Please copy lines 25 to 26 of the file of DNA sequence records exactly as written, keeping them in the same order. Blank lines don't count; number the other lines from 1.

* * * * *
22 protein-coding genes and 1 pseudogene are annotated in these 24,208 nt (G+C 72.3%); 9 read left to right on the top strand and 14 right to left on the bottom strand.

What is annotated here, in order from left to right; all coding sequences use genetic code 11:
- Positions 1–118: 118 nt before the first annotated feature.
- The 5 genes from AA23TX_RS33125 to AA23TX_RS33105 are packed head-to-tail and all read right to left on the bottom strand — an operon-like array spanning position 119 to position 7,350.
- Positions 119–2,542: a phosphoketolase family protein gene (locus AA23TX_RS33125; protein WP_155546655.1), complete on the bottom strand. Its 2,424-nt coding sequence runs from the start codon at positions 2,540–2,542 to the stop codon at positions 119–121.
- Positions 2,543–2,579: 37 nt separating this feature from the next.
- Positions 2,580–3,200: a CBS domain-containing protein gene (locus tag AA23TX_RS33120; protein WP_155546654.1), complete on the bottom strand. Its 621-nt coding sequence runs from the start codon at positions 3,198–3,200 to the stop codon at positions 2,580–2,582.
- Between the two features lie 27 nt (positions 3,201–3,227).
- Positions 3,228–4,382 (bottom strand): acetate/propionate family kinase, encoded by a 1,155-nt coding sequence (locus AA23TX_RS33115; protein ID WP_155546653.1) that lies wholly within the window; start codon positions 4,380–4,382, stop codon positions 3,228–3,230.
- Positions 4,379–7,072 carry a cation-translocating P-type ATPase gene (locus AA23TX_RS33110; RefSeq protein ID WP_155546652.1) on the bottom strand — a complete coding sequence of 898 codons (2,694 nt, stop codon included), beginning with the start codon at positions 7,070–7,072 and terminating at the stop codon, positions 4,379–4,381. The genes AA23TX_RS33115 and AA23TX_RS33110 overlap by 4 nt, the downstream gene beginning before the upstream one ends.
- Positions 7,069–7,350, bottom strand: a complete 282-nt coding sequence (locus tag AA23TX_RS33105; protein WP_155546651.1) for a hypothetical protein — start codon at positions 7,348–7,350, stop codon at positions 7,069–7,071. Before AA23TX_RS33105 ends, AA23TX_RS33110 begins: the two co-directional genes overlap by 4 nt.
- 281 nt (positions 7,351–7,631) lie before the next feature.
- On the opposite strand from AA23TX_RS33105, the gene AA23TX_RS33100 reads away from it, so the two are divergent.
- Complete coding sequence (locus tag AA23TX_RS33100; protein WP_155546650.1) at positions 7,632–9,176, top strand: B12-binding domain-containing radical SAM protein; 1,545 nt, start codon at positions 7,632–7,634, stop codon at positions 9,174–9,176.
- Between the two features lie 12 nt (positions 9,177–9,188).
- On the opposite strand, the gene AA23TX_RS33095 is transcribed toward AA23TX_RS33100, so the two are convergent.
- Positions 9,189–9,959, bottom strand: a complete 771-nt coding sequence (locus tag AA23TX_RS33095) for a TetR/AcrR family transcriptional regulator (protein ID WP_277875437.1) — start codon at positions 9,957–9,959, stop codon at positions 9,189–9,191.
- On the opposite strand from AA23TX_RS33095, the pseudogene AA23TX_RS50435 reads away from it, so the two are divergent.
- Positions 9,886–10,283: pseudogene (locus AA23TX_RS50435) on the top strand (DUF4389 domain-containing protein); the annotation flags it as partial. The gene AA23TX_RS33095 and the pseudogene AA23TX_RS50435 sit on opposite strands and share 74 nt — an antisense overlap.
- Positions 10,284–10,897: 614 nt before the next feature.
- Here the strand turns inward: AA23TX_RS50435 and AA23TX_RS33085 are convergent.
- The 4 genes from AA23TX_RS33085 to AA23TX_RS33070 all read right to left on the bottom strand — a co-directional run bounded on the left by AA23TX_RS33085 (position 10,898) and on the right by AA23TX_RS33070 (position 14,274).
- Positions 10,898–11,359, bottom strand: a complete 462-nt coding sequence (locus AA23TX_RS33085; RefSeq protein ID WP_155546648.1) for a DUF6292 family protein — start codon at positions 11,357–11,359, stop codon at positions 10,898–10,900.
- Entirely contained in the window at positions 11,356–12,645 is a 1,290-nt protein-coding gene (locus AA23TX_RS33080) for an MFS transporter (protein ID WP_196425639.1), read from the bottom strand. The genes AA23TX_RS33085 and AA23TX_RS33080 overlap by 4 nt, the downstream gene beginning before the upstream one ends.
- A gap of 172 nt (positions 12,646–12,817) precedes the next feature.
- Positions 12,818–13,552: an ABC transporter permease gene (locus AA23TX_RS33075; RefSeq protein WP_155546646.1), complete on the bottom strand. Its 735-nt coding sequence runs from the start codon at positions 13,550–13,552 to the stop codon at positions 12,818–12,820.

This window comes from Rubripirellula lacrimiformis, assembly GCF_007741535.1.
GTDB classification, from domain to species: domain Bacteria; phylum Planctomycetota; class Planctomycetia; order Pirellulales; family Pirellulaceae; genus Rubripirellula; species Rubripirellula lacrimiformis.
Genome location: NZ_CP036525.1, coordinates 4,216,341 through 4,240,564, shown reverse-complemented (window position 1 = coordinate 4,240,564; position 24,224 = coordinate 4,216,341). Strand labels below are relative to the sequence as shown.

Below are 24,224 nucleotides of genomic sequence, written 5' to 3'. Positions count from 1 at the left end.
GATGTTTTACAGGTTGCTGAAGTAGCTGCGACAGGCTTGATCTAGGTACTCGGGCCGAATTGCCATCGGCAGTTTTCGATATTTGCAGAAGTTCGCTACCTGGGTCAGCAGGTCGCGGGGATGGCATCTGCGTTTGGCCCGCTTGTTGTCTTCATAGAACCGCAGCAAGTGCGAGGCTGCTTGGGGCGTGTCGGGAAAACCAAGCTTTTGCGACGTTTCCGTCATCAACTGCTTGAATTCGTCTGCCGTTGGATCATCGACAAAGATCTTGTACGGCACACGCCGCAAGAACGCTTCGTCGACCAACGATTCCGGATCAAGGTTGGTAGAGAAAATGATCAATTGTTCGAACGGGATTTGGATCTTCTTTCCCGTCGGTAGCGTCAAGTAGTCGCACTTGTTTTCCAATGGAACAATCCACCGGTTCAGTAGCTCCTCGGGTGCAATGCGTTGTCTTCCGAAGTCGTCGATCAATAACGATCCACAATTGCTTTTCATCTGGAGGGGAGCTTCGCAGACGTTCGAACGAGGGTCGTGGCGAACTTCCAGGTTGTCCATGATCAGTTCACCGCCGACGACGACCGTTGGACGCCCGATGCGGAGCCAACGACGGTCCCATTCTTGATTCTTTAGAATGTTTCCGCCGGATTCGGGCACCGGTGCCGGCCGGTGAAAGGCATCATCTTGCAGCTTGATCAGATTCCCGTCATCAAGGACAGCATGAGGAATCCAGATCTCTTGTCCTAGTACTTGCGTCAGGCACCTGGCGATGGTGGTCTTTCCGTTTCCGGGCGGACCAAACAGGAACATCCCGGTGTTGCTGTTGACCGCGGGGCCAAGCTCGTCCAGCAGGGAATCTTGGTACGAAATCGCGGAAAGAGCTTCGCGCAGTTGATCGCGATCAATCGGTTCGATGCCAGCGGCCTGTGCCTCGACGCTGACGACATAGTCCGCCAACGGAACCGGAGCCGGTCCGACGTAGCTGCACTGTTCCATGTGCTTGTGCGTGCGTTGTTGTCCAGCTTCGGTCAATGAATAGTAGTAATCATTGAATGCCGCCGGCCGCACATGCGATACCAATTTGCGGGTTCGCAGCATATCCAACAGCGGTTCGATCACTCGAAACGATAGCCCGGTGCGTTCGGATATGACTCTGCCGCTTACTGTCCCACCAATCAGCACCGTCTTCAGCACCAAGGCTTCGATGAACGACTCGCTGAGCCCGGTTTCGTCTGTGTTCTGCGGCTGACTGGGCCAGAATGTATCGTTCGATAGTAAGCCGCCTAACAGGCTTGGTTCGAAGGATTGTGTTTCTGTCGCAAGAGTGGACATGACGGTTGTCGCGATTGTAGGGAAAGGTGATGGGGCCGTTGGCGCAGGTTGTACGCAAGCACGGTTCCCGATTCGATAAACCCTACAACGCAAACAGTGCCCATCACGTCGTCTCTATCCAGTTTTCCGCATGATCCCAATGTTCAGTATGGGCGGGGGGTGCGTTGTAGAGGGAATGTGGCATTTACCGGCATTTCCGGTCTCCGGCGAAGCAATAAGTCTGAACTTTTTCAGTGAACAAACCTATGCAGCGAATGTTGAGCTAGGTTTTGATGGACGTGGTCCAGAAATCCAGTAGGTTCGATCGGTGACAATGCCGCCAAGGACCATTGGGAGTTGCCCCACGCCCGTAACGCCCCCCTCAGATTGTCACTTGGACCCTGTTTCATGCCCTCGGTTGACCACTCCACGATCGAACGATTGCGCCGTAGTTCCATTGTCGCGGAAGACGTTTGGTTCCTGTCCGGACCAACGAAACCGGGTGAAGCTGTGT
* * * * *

- A gap of 172 nt (positions 12,646–12,817) precedes the next feature.
- Positions 12,818–13,552: an ABC transporter permease gene (locus AA23TX_RS33075; RefSeq protein WP_155546646.1), complete on the bottom strand. Its 735-nt coding sequence runs from the start codon at positions 13,550–13,552 to the stop codon at positions 12,818–12,820.